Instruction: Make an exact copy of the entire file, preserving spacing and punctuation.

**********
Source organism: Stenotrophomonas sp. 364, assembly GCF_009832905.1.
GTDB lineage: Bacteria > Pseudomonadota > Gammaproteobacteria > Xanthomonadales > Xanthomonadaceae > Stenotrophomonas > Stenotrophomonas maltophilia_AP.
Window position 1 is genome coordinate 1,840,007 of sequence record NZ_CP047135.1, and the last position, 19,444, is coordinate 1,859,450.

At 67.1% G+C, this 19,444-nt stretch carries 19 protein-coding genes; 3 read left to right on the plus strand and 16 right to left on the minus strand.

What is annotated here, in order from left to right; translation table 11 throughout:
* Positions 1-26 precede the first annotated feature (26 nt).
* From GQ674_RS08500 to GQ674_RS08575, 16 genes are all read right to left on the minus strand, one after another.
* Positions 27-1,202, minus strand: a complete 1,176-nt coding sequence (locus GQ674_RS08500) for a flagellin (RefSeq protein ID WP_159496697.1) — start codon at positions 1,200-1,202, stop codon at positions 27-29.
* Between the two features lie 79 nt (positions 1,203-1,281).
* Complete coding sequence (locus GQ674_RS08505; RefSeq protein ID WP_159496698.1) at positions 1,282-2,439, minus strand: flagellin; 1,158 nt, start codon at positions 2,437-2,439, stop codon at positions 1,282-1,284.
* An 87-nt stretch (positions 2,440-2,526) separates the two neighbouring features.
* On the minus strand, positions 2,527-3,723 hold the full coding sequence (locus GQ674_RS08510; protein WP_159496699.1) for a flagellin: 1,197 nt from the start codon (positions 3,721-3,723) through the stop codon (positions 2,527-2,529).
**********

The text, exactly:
Source organism: Stenotrophomonas sp. 364, assembly GCF_009832905.1.
GTDB lineage: Bacteria > Pseudomonadota > Gammaproteobacteria > Xanthomonadales > Xanthomonadaceae > Stenotrophomonas > Stenotrophomonas maltophilia_AP.
Window position 1 is genome coordinate 1,840,007 of sequence record NZ_CP047135.1, and the last position, 19,444, is coordinate 1,859,450.

At 67.1% G+C, this 19,444-nt stretch carries 19 protein-coding genes; 3 read left to right on the plus strand and 16 right to left on the minus strand.

What is annotated here, in order from left to right; translation table 11 throughout:
* Positions 1-26 precede the first annotated feature (26 nt).
* From GQ674_RS08500 to GQ674_RS08575, 16 genes are all read right to left on the minus strand, one after another.
* Positions 27-1,202, minus strand: a complete 1,176-nt coding sequence (locus GQ674_RS08500) for a flagellin (RefSeq protein ID WP_159496697.1) — start codon at positions 1,200-1,202, stop codon at positions 27-29.
* Between the two features lie 79 nt (positions 1,203-1,281).
* Complete coding sequence (locus GQ674_RS08505; RefSeq protein ID WP_159496698.1) at positions 1,282-2,439, minus strand: flagellin; 1,158 nt, start codon at positions 2,437-2,439, stop codon at positions 1,282-1,284.
* An 87-nt stretch (positions 2,440-2,526) separates the two neighbouring features.
* On the minus strand, positions 2,527-3,723 hold the full coding sequence (locus GQ674_RS08510; protein WP_159496699.1) for a flagellin: 1,197 nt from the start codon (positions 3,721-3,723) through the stop codon (positions 2,527-2,529).